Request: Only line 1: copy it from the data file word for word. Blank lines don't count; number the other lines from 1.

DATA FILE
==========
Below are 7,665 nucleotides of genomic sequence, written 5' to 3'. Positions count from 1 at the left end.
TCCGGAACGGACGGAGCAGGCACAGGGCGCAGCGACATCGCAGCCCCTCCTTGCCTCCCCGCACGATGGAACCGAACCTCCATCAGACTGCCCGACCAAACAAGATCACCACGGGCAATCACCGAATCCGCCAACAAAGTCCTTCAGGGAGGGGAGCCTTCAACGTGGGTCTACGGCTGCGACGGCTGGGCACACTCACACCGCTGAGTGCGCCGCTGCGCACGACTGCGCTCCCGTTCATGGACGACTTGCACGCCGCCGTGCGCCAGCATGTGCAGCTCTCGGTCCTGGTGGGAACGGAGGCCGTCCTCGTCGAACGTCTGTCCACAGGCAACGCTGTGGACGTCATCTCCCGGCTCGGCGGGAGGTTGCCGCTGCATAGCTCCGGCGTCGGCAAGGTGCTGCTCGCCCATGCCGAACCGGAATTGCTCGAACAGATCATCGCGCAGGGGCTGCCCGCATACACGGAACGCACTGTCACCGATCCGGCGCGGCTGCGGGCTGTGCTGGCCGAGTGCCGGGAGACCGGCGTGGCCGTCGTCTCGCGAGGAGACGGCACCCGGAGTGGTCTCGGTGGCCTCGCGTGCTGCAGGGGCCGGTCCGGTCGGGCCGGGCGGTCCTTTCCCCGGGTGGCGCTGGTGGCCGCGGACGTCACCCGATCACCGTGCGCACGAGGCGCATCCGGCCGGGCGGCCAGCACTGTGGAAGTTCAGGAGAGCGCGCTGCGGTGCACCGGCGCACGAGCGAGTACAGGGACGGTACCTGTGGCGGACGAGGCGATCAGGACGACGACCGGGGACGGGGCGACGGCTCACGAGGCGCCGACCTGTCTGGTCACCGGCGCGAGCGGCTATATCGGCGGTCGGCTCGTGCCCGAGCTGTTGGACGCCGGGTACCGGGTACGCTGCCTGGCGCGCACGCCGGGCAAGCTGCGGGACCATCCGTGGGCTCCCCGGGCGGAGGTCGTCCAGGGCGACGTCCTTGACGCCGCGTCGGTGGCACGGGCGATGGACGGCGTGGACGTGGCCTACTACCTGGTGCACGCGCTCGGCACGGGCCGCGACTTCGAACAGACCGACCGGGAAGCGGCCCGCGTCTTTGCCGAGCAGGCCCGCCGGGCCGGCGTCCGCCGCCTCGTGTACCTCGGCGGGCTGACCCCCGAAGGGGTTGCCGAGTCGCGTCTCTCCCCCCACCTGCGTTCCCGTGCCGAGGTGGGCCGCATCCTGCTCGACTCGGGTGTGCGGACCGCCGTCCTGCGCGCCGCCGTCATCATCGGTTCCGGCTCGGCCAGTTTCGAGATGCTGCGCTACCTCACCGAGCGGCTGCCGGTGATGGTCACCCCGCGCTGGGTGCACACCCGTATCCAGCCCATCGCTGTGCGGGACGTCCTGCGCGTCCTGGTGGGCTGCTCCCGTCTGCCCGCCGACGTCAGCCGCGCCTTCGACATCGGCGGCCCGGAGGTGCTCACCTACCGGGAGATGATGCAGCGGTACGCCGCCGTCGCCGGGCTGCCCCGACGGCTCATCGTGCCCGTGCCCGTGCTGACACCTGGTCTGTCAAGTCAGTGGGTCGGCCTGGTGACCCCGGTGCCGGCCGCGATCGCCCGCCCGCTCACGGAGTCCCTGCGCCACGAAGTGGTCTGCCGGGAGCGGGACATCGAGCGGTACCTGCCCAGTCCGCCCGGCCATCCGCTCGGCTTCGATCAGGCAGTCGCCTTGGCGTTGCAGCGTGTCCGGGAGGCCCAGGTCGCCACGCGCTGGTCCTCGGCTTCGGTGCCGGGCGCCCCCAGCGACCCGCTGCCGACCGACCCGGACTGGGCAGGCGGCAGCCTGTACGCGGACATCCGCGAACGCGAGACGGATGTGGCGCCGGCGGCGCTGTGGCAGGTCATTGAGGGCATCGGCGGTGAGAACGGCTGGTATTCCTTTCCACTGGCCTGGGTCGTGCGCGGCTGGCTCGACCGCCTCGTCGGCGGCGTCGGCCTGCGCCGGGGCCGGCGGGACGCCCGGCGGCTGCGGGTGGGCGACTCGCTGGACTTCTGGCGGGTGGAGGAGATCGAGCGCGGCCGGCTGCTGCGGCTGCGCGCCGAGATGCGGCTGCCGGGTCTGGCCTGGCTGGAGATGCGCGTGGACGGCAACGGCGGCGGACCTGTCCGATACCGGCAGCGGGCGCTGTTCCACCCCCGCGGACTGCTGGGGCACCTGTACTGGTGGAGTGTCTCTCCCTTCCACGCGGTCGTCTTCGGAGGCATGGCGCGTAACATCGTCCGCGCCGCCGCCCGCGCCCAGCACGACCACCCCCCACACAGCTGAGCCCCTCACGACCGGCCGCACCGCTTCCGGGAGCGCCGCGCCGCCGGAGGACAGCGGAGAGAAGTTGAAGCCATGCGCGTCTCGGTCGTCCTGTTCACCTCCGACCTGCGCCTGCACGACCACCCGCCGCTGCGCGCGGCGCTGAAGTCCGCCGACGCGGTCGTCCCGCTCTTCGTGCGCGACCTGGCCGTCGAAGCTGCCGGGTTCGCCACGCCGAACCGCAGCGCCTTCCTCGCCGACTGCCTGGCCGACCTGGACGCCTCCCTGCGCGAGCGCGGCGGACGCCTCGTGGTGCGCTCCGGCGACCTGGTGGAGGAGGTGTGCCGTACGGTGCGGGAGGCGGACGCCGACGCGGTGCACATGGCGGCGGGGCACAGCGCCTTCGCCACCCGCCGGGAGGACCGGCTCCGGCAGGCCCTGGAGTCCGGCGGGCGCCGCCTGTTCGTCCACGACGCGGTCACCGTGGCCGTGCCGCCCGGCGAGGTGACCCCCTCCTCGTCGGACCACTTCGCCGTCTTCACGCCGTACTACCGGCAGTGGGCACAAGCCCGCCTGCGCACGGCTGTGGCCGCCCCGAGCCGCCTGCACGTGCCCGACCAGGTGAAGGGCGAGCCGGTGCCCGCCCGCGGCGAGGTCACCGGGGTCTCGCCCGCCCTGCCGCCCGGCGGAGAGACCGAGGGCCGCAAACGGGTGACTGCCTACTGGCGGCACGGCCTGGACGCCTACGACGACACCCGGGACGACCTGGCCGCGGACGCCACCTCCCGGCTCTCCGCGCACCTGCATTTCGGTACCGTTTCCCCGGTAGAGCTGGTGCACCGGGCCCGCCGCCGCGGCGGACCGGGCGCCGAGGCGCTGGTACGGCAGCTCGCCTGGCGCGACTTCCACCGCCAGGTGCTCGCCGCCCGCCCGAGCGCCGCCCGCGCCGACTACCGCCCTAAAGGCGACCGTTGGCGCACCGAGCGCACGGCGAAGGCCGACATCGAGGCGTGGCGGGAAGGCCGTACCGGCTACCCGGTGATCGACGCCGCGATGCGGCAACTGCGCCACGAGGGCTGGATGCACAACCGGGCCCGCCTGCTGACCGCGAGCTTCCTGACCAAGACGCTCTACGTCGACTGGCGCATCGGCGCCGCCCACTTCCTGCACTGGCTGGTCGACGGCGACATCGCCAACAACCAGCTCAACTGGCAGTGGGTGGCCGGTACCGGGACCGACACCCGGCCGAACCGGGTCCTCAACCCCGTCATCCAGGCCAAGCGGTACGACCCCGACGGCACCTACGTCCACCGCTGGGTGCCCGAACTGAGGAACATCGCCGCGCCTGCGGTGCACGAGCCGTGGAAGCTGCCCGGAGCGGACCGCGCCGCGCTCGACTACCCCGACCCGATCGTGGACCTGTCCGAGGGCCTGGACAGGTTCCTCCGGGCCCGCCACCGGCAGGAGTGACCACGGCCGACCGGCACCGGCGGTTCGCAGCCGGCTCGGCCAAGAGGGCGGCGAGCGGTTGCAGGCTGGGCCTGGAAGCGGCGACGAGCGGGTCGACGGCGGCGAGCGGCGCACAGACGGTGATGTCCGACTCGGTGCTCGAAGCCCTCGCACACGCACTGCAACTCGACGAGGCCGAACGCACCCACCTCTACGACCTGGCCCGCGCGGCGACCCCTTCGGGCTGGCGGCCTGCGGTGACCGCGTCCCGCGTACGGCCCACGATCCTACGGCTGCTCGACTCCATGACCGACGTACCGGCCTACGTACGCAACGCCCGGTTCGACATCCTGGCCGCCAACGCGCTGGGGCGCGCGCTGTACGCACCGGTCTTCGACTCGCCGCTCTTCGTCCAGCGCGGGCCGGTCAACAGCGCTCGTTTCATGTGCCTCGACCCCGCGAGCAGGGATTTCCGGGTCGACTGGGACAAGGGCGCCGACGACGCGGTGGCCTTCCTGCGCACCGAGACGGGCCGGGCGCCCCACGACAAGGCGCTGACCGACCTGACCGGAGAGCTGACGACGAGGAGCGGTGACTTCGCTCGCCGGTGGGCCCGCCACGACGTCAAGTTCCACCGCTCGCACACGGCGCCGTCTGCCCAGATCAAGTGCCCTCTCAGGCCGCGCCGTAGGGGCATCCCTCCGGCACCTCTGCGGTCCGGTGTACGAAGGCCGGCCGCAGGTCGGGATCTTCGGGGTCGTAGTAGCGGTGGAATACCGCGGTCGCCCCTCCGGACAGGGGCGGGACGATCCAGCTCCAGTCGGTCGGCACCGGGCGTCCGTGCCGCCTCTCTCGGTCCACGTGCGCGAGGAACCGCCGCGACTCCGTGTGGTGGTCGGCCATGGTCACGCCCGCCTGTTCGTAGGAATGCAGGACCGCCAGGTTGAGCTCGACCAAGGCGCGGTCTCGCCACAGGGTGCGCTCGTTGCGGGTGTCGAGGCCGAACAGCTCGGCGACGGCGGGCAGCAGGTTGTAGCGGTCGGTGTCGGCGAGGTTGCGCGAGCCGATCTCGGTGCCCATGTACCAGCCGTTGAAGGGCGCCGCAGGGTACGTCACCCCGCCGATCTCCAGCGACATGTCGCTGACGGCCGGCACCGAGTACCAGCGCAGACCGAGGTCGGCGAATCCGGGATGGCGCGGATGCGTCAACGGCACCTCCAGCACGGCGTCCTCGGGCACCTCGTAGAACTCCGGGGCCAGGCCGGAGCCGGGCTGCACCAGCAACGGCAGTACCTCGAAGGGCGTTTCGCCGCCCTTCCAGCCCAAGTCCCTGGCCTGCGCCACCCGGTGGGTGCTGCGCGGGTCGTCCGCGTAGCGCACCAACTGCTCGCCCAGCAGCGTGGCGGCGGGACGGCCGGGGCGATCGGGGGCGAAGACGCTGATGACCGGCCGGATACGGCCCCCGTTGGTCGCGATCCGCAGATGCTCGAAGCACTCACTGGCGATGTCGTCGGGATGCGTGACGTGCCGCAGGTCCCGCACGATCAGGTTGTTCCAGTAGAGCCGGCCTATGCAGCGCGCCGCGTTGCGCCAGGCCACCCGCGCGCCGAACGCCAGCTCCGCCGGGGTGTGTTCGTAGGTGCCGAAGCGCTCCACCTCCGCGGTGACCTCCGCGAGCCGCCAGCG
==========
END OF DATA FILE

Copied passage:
Below are 7,665 nucleotides of genomic sequence, written 5' to 3'. Positions count from 1 at the left end.